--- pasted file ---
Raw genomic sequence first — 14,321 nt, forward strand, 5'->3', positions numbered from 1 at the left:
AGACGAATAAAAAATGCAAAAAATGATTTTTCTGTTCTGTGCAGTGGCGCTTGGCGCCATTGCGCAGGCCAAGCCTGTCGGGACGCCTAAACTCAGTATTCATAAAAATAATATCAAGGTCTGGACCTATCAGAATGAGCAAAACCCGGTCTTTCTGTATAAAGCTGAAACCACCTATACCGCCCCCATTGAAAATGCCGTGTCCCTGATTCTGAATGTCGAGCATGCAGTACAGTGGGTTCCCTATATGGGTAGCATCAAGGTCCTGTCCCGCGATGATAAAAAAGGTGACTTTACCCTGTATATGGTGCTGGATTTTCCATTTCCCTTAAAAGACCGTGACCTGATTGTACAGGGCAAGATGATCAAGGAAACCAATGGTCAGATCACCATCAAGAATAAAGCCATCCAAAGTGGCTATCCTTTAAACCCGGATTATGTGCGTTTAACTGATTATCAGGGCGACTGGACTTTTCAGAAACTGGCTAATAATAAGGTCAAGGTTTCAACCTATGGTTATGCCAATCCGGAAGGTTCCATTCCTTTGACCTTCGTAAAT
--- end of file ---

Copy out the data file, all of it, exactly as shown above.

Raw genomic sequence first — 14,321 nt, forward strand, 5'->3', positions numbered from 1 at the left:
AGACGAATAAAAAATGCAAAAAATGATTTTTCTGTTCTGTGCAGTGGCGCTTGGCGCCATTGCGCAGGCCAAGCCTGTCGGGACGCCTAAACTCAGTATTCATAAAAATAATATCAAGGTCTGGACCTATCAGAATGAGCAAAACCCGGTCTTTCTGTATAAAGCTGAAACCACCTATACCGCCCCCATTGAAAATGCCGTGTCCCTGATTCTGAATGTCGAGCATGCAGTACAGTGGGTTCCCTATATGGGTAGCATCAAGGTCCTGTCCCGCGATGATAAAAAAGGTGACTTTACCCTGTATATGGTGCTGGATTTTCCATTTCCCTTAAAAGACCGTGACCTGATTGTACAGGGCAAGATGATCAAGGAAACCAATGGTCAGATCACCATCAAGAATAAAGCCATCCAAAGTGGCTATCCTTTAAACCCGGATTATGTGCGTTTAACTGATTATCAGGGCGACTGGACTTTTCAGAAACTGGCTAATAATAAGGTCAAGGTTTCAACCTATGGTTATGCCAATCCGGAAGGTTCCATTCCTTTGACCTTCGTAAAT